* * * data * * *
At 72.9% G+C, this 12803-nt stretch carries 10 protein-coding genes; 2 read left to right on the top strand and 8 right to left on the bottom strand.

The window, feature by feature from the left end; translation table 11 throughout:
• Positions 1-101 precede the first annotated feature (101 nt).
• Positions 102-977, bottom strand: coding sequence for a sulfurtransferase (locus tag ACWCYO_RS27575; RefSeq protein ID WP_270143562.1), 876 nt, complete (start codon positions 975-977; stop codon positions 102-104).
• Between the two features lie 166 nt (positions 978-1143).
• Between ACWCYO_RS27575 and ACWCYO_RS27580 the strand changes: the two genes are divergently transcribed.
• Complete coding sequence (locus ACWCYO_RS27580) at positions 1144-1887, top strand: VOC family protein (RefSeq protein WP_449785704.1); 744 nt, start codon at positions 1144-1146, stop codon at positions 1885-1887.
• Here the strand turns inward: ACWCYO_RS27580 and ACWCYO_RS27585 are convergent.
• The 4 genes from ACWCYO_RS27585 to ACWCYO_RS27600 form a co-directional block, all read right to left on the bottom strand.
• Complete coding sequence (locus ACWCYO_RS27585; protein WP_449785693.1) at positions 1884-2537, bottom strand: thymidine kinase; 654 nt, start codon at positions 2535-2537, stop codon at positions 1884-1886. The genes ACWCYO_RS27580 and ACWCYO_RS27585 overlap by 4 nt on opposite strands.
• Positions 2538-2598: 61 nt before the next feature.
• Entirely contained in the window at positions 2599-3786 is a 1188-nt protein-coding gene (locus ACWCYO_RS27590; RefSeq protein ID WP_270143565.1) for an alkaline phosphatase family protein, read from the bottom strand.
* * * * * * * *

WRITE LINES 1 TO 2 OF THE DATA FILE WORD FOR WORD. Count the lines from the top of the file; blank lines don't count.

At 72.9% G+C, this 12803-nt stretch carries 10 protein-coding genes; 2 read left to right on the top strand and 8 right to left on the bottom strand.

The window, feature by feature from the left end; translation table 11 throughout: